But that warning was based on a 10-year-old story about rave culture in the Seattle Times -- a story that indeed mentioned bracelets and ecstasy and "candy kisses" (the sharing of beaded bracelets), but did not claim that the bracelets were made of ecstasy. The wearing of colorful bracelets is part of rave culture, but ecstasy bracelets are a myth based on misunderstanding.

The idea of drug dealers peddling candy-flavored drugs to kids may be an old bugaboo, but it just doesn't make much economic sense, said Sanho Tree, director of the Drug Policy Project at the Institute for Policy Studies.

"Those are not popular commodities to sell to children," he told ATTN:. "Why risk already severe penalties for some kid's lunch money?"

"This reminds me of the horror stories that you hear every Halloween -- where you have people handing out these infused products to children," Daniel Shortt, an attorney who focuses on cannabis law at the firm Harris Bricken, told ATTN:. "There's really no data supporting that that happens."

While candy-flavored meth or ecstasy bracelets are mythical, marijuana edibles and beverages are not. They are sold legally under state laws in medical and adult legal marijuana states, but the text of the bill could certainly be interpreted as aiming at them as well. It specifies that it would apply to people who sell federally illegal drugs to minors that are:

Combined with a beverage or candy product,
Marketed or packaged to appear similar to a beverage or candy product, or

Modified by flavoring or coloring to appear similar to a candy or beverage product.

"That's broad," Shortt said. "I worry about how that could applied to marijuana-infused edibles."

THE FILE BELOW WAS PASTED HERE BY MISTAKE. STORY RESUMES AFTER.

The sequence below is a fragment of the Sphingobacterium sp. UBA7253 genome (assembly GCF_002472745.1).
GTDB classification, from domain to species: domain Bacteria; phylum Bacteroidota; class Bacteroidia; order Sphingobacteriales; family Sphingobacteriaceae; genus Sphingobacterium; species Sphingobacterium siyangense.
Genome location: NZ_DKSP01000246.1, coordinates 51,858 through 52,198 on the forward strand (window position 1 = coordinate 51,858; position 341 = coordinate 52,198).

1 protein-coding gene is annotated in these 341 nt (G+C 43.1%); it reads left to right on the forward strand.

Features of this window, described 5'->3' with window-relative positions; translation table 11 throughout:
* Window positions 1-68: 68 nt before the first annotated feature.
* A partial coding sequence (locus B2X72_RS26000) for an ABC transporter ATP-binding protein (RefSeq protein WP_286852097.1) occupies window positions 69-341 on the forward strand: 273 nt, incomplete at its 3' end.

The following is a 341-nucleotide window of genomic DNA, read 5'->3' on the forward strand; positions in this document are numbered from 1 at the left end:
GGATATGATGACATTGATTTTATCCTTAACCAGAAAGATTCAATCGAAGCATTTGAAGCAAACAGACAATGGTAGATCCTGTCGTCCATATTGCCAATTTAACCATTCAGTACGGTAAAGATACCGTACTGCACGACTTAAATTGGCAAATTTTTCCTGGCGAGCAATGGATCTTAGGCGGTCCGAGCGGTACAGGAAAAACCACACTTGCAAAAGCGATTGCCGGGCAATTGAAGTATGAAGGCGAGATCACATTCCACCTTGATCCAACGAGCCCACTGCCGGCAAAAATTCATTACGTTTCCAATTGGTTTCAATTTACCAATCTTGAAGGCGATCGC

Edibles are often infused in candies, cookies, and chocolates, as well as brightly packaged beverages. It's not strawberry-flavored meth dealers who are likely to be caught up if this bill ever passes -- since they don't exist -- but people selling pot brownies and the like, in the black market or in the legal pot shop, who sell to minors, either knowingly or inadvertently.

Medical Marijuana Update

West Virginia is poised to become the next medical marijuana state, New Mexico's GOP governor vetoes a bill that would have allowed medical marijuana for opioid addiction, Ohio takes another step toward getting its system up and running, and more.

Arizona

Last Thursday, the Court of Appeals struck down the criminal ban on possession of medical marijuana on college campuses. The state Court of Appeals ruled that even though colleges and universities can bar the possession of medical marijuana through administrative means, the state cannot make on-campus possession a criminal offense. The state's medical marijuana law barred its possession in prisons, schools, and on school buses, but the legislature in 2012 added college campuses to the list. Now, the appellate court has ruled the state couldn't do that. The case is Arizona v. Maestes.

Indiana

Last Friday, the legislature approved CBD cannabis oil bills. Both houses of the legislature have approved measures allowing for expanded access to CBD cannabis oil But Senate Bill 15 and House companion legislation now have differences in the percentages of chemicals allowed, so the bills must go to conference committee to hammer out the differences.